Many years ago, I went to a shamanic journey workshop. It consisted of live drumming as we all attempted to journey questions suggested by the organizers. One of the questions had to do with finding community. I was a tad disappointed to learn, in my journey, that I have no community and would not have until I accomplished certain spiritual initiations. None of this surprised me, exactly, but it was still a little frustrating. Central in this journey was a kind of mountain... tower... thing. My sense was that I would have to reach the pinnacle of it before I could connect with my community. And my sense was that it would take years. It was a very sharp, elongated triangle, with concave sides. I drew my impression of it when I completed the journey. And I thought, but that's the Eiffel Tower. What on earth could that form have to do with anything? It's not a pyramid. It's not a tetrahedron. It's not any of those cardinal, sacred geometry forms, that I would expect. But there it was. A very rudimentary Eiffel Tower form. For some time, I refused to believe that the shape I'd been shown had anything to do with something that had become, in my mind, a cliche of American Francophilia. But it came up, over the years, in other journeys and meditations. The shape was unmistakable. Nearly ten years later, I gave up on denying that there was some connection to the iconic architecture.

Dec 5, 2012

Putting the Ass Back in Christmas

Crossposted from Reflections Journal.





Speaking of the War on Christmas, here is Jon Stewart's hilarious take. This is not the first time Stewart has gone head to head with Bill O'Reilly on this issue. Notably in his recent debate with the Fox pundit, he delivered this pithy assessment:

If you think Christmas isn’t celebrated in this country, walk a mile in Hanukkah’s shoes.

Dec 4, 2012

No Tree for You!

Crossposted from Reflections Journal.



Remember the Soup Nazi on Seinfeld? This capricious vendor of very delicious soup would refuse service to anyone he didn't like, telling them, "No soup for you!" Well, it seems we have ourselves a Tree Nazi, except that this one discriminates based on religion -- including Jews... So that's a little creepy.

There seems to be some debate as to whether or not the photo could possibly be real. I for one don't doubt that it could be a genuine article. It looks like another battle line has been drawn in the culture wars. Now they're being fought on the commerce front -- like the gun dealer who's refused to sell to Obama voters.

It's hard for me to get worked up about the possible civil rights violation because the whole scenario is just too hilarious. But then, I'm not a Jew in desperate need of a Hanukkah bush in whatever provincial backwater this sign was photographed in.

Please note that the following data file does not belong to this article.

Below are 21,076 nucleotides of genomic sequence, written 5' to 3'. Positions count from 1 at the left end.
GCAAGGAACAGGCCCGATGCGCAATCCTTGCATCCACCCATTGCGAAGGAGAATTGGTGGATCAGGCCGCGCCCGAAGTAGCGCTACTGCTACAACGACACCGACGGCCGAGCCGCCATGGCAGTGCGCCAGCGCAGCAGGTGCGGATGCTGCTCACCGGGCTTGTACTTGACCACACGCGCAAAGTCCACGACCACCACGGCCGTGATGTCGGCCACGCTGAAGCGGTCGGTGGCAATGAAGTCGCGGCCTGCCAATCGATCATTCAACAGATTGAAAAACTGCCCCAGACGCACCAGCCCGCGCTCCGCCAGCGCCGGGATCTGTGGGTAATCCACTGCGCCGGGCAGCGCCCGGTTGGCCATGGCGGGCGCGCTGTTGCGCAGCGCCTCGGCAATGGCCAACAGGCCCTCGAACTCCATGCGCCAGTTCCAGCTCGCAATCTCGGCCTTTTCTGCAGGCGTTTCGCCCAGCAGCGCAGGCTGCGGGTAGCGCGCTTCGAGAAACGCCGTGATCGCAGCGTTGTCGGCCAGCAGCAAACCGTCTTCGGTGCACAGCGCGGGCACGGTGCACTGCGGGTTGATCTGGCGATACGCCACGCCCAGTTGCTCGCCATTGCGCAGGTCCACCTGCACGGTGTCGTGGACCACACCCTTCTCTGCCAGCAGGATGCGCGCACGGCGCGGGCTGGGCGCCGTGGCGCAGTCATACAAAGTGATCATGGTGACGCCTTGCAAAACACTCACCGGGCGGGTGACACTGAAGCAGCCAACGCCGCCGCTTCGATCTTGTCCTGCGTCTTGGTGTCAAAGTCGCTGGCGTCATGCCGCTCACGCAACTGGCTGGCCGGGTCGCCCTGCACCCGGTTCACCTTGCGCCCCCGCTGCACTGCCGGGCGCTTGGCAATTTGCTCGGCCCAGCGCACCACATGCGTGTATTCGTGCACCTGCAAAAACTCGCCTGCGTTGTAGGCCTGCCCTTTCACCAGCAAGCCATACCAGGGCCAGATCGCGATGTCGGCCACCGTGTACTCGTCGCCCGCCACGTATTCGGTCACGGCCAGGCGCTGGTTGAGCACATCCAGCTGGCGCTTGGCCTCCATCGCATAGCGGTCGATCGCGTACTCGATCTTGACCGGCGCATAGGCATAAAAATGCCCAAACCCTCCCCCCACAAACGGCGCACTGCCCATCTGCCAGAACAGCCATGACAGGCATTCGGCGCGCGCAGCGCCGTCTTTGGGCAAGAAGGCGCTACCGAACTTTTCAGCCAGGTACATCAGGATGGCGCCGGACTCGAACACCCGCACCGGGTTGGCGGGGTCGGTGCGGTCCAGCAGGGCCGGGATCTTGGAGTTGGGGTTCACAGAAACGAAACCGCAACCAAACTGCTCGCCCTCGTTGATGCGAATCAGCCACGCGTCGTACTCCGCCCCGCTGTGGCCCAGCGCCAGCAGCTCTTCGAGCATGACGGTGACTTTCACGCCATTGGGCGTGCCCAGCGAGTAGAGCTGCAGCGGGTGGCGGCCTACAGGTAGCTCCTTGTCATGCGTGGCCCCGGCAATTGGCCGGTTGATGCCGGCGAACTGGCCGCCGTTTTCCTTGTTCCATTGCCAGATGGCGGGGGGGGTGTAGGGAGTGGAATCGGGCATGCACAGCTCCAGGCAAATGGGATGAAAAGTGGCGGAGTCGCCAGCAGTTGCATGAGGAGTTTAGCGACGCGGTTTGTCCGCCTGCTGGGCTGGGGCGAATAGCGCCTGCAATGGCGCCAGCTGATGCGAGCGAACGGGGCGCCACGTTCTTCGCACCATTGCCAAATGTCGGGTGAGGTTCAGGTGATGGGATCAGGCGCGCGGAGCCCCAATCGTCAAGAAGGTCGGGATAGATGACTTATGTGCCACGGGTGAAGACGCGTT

Why do I find this amusing? For starters, and I'm not alone in noting this, Christmas trees are Pagan -- not Christian. And the Bible specifically condemns the "heathen" custom. Some of your more serious Christians recognize the Pagan nature of Christmas customs and have taken to waging their own version of the "War on Christmas." But I digress.

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Around the Web, Around the World


"Why Shamanism Now?" with Christina Pratt

Wisdom of the Warrior in Changing Times

The Warrior calls us out to do what must be done for what we love in the world. What would you do today if you knew you would die tomorrow? What would you give the rest of your life for to be sure it was here for our descendants in the New World? In this time of ending and new beginnings, you must be able to discern what you want to bring into the New World and what you must do to make that happen? The Warrior is not so much about battle in the world, but about the battle for authenticity with the False Self. Warriorship is about facing your fears in a way that allows you to see them for what they are, expectations from the past that you project and attachments to a future you imagine. The warriorship is stepping into our personal practice daily and clearing the energies we hold that keep us out of the moment. Warriorship is risking what is safe and known for what could be and needs to be. Warriorship is the countless moments of discernment through which you decide that this actions is worthy of your resources because it has purpose and meaning in your heart and this one is not. Join host and shaman, Christina Pratt, this week as she explores the wisdom of the Warrior in these changing times.

Tuesday, December 4, 2012 at 11:00 AM Pacific

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Why Shamanism Now? on Co-Creator Network
Questions? Comments? Call: 1-512-772-1938

All episodes are now available in the iTunes Podcast Library.